Moose River Farm Blog

Thursday, August 23, 2012

Wildlife Rehabilitation

        Good Morning,
        In the early 1990's I applied for and received a license to rehabilitate wildlife in New York State.  It didn't take long for the word to spread in our community and soon a variety of extraordinary creatures began to arrive at my house; all with a desperate tale as to why they needed to step out of nature's plan, temporarily, to receive help.  Sadly, most of my attempts to save them failed and the animal either died on its own or needed assistance from our local veterinarian to do so. 
       A beautiful juvenile Barred Owl that I named Heshe, (he or she; we never knew), survived for two weeks after being hit by a pick up truck along Rt. 28 near Bald Mountain.  The owl appeared to have neurological damage that prevented it from using its talons with full strength.  Grounded by its injury, the young owl spent the next 14 days propped up on a towel inside of a large box.  Caring for it required a significant amount of time keeping it clean and fed.  Although wild, the owl never acted frightened or threatened by my presence.  Mice trapped in my barn, kept the youngster well nourished while waiting for an indication that it was recovering from its injury.  In that short time the owl taught me many lessons about dignity and acceptance.  When the owl's condition showed no sign of improvement, the difficult decision to have it euthanized was made.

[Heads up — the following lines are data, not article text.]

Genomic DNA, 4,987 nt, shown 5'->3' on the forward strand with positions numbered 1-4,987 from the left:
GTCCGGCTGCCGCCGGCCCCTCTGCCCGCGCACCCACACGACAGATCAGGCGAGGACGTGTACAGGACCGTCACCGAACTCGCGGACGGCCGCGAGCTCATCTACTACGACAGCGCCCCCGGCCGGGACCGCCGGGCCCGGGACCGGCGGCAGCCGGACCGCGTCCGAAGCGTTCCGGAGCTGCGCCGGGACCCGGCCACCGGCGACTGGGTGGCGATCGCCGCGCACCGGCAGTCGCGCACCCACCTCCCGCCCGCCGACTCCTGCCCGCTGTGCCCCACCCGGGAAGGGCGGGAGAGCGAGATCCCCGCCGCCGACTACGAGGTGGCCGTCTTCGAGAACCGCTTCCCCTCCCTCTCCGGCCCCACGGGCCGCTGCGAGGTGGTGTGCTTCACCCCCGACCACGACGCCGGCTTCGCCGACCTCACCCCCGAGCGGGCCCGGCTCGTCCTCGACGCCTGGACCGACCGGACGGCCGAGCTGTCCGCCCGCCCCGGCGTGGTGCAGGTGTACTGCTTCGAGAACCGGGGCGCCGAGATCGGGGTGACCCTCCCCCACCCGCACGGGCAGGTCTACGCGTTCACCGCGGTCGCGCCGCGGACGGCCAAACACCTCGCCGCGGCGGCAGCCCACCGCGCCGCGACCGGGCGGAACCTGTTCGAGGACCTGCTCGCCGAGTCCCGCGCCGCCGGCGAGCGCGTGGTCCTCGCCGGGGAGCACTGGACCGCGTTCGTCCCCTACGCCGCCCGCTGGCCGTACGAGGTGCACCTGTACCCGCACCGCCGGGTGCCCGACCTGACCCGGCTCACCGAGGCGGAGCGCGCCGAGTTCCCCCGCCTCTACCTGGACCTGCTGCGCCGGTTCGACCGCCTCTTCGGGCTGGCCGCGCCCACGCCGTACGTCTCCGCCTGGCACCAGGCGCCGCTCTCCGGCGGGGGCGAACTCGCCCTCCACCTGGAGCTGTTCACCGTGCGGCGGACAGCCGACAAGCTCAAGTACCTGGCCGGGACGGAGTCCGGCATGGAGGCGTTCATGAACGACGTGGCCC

Many raccoon babies arrived at my house when their mothers had been either hit by a car or they themselves, had been found helplessly abandoned in the woods.  Distemper and other respiratory conditions frequently claimed these small lives as a result from the stress of being orphaned.  
       Losing any animal after a hard fight to keep it alive was devastating for me.  But, once in awhile a success story such as Olivia and Phoebe rekindled my desire to help wildlife in need.  As my own animal population and therefore, time to care for them, increased in the mid-1990's, I gave up my license to rehabilitate wildlife.  The extraordinary privilege of helping these animals, however, is one that I will cherish forever.

Heshe provided an extraordinary opportunity to observe and care for an owl.
In the early 1990's many a baby raccoon made its way to Lakeview Farm.
This banded pigeon arrived at the Adirondack League Club one day.  After a day or two of rest he took off for home...I hope.

Bottle feeding any baby animal is a great pleasure!
This baby flying squirrel was one of the success stories.  He grew up and made it back into the wild where he belonged.











Saturday, August 11, 2012

Farewell to Lakeview Farm

       Good Evening,
       Our first home on Sixth Lake in Inlet, NY was a small, (under 3 acres), parcel of land on which to manage horses.  However, for 18 years we managed up to 4 horses and six goats rather creatively and efficiently on our tiny property.  During that time, I could never have imagined another place on Earth that I would rather be than on our beloved Lakeview Farm.  Rod had always envisioned a larger and more appropriate homestead on which to manage livestock, but it never had occurred to me that the time would come when we would indeed leave the home that had realized my childhood dreams and granted all of my wishes.